Buildings are damaged and streets are empty in the Bustan al-Qasr and Kalasa neighborhoods in Aleppo, Syria, on Tuesday. Tens of thousands of civilians and rebels are expected to evacuate the city after rebels and the Syrian government reached a cease-fire agreement Tuesday. SANA handout/European Pressphoto Agency
ALEPPO, Syria, Dec. 13 (UPI) -- Russian U.N. Ambassador Vitaly Churkin on Tuesday said a cease-fire has been reached in Aleppo to allow rebel fighters to flee the embattled city -- and that Syrian President Bashar Assad's government has retaken full control of the war-scarred city.
Churkin said only rebels will leave the city, though a rebel official said the estimated 50,000 people remaining in eastern Aleppo are expected to leave as well.
Churkin said the cease-fire could come into effect "within hours."
"The latest information that we have received during the past hour or so is that military operations in eastern Aleppo have concluded," the Russian ambassador said, according to RT. "So, there is no issue of any ceasefire or special humanitarian operations. The Syrian government has regained control of the eastern Aleppo, so the stage of practical humanitarian actions begins."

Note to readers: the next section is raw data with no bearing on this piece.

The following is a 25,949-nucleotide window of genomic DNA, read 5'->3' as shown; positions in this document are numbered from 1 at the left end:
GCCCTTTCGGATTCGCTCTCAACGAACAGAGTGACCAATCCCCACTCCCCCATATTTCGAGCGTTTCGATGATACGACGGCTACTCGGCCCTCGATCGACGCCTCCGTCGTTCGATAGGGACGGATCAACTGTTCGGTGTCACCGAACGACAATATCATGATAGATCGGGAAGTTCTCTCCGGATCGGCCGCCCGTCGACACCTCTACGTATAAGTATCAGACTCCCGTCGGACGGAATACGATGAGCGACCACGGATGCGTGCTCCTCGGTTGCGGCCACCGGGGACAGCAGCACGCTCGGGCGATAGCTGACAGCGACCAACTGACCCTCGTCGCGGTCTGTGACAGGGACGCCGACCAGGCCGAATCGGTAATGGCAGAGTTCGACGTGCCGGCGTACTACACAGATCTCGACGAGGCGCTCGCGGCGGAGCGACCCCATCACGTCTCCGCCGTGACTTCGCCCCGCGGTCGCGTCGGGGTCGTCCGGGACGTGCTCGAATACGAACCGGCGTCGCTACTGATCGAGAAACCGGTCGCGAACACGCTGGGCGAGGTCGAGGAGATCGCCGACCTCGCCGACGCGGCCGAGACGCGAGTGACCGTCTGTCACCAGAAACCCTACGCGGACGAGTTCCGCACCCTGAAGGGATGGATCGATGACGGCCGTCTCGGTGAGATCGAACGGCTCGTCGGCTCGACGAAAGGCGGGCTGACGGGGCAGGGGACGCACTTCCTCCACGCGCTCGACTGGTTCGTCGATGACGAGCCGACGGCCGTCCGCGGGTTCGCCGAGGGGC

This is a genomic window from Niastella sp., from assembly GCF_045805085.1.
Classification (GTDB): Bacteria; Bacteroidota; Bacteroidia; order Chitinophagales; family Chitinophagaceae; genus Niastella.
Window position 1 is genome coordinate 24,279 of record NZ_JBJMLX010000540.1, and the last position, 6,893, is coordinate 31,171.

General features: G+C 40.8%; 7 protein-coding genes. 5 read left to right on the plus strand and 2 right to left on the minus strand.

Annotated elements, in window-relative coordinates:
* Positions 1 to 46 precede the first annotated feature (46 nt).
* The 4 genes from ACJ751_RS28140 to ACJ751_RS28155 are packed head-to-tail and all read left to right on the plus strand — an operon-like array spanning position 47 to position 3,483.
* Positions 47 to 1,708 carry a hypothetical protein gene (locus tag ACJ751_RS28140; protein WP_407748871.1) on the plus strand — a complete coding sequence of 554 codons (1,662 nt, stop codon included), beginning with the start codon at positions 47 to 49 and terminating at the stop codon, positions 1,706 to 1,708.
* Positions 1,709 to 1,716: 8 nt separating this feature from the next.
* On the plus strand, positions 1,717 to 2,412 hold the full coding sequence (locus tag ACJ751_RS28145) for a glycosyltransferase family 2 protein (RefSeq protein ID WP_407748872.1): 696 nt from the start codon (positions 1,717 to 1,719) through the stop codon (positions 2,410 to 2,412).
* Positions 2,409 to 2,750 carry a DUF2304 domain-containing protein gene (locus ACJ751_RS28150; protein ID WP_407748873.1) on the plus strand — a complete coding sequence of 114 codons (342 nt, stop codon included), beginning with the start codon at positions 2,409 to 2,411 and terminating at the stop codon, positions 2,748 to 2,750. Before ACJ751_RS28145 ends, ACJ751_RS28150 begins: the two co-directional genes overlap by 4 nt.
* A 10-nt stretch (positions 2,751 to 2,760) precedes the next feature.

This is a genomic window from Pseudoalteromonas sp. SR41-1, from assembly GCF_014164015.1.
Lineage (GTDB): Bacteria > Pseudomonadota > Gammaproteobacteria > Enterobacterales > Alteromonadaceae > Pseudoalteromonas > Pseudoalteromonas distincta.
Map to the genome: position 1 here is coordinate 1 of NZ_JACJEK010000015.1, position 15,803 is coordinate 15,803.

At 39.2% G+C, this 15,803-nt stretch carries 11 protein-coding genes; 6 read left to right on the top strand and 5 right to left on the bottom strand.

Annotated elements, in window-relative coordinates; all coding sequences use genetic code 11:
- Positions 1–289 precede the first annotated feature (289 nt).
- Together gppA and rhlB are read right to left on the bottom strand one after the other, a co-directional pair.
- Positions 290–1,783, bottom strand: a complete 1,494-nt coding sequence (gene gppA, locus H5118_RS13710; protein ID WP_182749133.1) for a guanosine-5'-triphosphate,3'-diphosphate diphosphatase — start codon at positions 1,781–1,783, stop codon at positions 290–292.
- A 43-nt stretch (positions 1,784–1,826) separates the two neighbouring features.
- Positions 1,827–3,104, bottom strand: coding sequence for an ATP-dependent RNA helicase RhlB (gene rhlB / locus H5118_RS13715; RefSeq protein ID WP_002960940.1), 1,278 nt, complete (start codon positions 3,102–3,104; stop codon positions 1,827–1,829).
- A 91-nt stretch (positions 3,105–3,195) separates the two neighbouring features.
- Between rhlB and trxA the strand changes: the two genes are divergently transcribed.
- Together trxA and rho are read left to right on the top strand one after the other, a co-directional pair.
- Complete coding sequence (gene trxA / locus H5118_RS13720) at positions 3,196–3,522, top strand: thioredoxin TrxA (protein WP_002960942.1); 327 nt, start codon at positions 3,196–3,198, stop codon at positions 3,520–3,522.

"Now it's going to be under the control of the Syrian government, so there is no need for the remaining civilians to leave and there are humanitarian arrangements in place," he added.
A local official in eastern Aleppo said civilian evacuations would begin at 5 a.m. Wednesday. CNN reported Aleppo residents received cell phone messages from rebel leaders announcing the truce.
The Aleppo Media Center said a cease-fire in Aleppo was announced "in preparation for the evacuation of civilians from besieged areas through safe passages."
"Within hours, civilians and military factions will be evacuated from the besieged city to Aleppo's northern and western countryside," the media center said.
On Tuesday, the United Nations said there are reports forces allied to Assad have been killing civilians "on the spot" in a "complete meltdown of humanity" in Aleppo.
At least 1,134 people have been killed, mostly civilians including children, since Assad's regime intensified efforts to capture east Aleppo on Nov. 15, the Syrian Observatory for Human Rights said.
Churkin added that no one is "going to harm the civilians."
"The agreement is for the fighters to leave. The civilians, they can stay, they can go to safe places, they can take advantage of the humanitarian arrangements that are on the ground," Churkin said.